Transparency International Germans concerned about economic influence
Status: 15.06.2021 09:26 a.m.
Many EU citizens perceive corruption as a major problem – this is evident from the current corruption barometer from Transparency International. Germany too has to do significantly more. From Philipp Eckstein, ARD capital studio Corruption: a problem across the European Union. The perception of the citizens is correspondingly critical. This is how the statements of the corruption barometer from Transparency International can be summarized. Between October and December 2020, more than 40,000 people were interviewed by telephone for the representative survey in the EU. Around a third of them said that they believe that corruption has increased in their country in the past year. The increase in Cyprus was particularly strong at 65 percent.
Corruption scandal in Cyprus
Last year, journalists there discovered that politicians had sold passports to criminals from abroad – probably for a fee. That is one reason why the perception of corruption in Cyprus has deteriorated so significantly, according to Transparency International. Almost two thirds of the EU citizens questioned said in the survey that corruption was a major problem in their government. There are clear differences within the EU.
Big differences between countries
While in Denmark and Finland only twelve and 16 percent perceive a corruption problem in their government, in Bulgaria it is 90 percent and in Croatia even 92 percent. Of the 4800 or so respondents in Germany, 34 percent said corruption was a problem in the federal government. Overall, according to the study, trust in government and politics in Germany is relatively high compared to many other European countries.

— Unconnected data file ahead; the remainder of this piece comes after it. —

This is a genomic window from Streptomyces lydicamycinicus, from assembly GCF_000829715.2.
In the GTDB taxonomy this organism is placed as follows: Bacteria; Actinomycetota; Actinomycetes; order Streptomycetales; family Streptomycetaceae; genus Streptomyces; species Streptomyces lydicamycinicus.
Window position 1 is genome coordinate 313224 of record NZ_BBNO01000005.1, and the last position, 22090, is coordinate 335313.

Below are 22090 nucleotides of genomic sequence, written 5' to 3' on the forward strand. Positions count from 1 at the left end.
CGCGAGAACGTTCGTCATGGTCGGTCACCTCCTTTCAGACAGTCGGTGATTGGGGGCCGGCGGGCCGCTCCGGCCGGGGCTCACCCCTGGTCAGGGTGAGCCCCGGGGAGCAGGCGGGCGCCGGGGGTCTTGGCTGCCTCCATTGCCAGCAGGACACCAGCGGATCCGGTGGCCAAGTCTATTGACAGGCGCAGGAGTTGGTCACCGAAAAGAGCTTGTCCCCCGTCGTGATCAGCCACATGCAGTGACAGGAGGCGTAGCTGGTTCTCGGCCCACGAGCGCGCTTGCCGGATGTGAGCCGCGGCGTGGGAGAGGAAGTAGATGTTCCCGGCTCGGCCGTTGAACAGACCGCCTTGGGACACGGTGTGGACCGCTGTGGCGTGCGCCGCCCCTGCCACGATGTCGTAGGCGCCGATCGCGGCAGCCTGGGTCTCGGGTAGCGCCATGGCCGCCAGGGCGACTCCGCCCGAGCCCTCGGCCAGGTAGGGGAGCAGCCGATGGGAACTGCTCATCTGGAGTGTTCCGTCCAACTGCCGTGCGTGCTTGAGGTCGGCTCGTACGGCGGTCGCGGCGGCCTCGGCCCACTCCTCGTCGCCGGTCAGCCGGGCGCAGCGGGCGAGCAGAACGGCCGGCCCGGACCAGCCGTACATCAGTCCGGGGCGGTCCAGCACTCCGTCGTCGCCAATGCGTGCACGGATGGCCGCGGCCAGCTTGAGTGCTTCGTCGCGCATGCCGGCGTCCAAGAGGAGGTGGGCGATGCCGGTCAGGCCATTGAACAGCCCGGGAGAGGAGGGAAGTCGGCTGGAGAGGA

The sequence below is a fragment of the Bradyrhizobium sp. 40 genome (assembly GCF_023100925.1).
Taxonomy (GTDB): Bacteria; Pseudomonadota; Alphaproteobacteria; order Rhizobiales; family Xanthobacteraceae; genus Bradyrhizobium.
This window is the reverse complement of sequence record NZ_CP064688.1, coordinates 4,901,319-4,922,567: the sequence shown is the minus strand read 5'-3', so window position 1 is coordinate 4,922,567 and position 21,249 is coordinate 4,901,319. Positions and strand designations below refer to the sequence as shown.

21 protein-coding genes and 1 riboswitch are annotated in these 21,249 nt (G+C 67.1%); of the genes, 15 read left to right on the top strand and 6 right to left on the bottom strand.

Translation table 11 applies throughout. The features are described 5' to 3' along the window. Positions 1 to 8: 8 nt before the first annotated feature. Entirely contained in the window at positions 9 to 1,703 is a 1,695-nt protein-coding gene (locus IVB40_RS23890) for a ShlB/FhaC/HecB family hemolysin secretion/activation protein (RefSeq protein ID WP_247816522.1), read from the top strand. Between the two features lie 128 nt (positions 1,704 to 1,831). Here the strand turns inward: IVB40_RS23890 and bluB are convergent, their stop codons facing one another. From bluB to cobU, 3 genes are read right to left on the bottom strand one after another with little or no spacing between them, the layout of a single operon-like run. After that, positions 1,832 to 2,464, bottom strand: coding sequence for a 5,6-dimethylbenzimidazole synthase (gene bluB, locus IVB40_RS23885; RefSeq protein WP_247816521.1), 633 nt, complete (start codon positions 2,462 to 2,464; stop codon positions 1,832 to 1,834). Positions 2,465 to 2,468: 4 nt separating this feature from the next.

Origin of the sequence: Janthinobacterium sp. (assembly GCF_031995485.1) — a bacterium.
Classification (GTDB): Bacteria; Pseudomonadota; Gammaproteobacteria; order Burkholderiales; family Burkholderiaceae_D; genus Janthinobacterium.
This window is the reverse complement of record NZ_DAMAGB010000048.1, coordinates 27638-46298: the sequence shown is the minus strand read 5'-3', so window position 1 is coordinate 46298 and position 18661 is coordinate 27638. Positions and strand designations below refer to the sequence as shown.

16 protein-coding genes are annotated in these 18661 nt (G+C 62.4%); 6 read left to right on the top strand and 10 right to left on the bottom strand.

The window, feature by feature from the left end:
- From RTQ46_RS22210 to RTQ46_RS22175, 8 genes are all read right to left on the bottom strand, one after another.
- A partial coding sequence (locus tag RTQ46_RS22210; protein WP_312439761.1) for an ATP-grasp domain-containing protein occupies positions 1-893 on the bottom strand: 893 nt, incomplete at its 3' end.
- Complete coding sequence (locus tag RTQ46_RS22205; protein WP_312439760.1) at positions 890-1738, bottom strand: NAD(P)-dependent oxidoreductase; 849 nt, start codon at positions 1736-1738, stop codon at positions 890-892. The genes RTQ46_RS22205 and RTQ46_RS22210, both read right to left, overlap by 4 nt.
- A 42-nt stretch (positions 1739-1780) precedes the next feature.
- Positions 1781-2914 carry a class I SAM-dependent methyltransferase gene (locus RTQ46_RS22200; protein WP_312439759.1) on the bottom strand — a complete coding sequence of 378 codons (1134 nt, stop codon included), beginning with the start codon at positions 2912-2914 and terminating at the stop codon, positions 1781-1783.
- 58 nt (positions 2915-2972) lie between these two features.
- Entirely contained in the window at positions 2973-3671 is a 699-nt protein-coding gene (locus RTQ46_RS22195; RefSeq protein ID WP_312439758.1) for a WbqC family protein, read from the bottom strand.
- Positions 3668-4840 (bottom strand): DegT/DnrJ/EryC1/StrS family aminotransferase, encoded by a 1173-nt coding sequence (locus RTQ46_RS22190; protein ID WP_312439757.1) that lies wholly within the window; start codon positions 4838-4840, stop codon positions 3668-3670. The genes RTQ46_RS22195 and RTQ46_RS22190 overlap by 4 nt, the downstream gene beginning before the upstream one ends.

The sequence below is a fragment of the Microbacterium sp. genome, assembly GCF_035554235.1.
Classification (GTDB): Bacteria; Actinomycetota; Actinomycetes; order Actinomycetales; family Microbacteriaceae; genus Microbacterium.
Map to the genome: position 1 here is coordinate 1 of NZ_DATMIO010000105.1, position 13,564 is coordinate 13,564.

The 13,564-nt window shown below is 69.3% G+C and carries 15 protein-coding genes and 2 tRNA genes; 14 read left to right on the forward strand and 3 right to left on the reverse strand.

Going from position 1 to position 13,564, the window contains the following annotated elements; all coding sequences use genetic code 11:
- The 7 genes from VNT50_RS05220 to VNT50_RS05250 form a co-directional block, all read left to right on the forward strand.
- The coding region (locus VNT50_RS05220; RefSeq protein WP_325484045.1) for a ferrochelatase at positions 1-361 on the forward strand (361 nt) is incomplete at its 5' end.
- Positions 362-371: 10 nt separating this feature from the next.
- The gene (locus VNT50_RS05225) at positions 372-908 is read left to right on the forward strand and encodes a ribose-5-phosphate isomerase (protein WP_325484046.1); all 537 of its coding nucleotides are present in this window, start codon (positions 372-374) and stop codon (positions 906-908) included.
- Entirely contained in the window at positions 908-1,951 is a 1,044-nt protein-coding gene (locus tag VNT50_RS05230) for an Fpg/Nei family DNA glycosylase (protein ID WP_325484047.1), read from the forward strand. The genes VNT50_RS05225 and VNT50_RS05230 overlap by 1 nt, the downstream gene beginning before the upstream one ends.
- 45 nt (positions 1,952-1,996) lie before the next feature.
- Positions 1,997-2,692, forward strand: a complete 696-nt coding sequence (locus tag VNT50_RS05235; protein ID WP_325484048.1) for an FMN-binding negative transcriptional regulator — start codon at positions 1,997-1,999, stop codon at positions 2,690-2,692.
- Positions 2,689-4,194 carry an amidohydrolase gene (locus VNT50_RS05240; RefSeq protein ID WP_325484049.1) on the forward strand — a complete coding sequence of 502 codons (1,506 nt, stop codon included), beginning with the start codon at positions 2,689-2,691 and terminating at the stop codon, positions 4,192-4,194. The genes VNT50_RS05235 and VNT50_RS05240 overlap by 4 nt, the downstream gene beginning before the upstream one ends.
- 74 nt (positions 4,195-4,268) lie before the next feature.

Criticism of federal states Easy game for lobbyists The federal states do poorly in a lobby ranking compiled by “Transparency International”.
Nevertheless: “We still have a problem with corruption,” says Hartmut Bäumer, Chairman of Transparency Germany. 62 percent of those questioned would say: “The government is essentially controlled in its decisions by large financial interests.” So it follows financially strong interest groups and not the interests of the general public. In addition, more than 38 percent have the perception that the federal government is doing too little against corruption. Taken together, “these are numbers that are really worrying,” said Bäumer, “because they feed those who are critical of the state and our liberal democracy anyway. And that is, so to speak, the breeding ground for everything that changes from lateral thinkers or right or left radicalism developed from. ”
Stricter requirements for lobby registers
The federal government urgently needs to do more to combat corruption and, above all, to ensure more transparency, according to Transparency International, for example through stricter rules for the lobby register. The anti-corruption organization is also calling for corporate criminal law to be introduced. Such measures can regain lost trust.
Germany in the corruption register There is a lack of transparency Transparency International calls for more control over party donations and insight into vaccine contracts.
This seems to be urgently needed, especially in the business sector. According to the survey, one in three respondents in Germany believe that all or most of the business leaders are involved in corruption. More than half believe companies use money or relationships to get public contracts.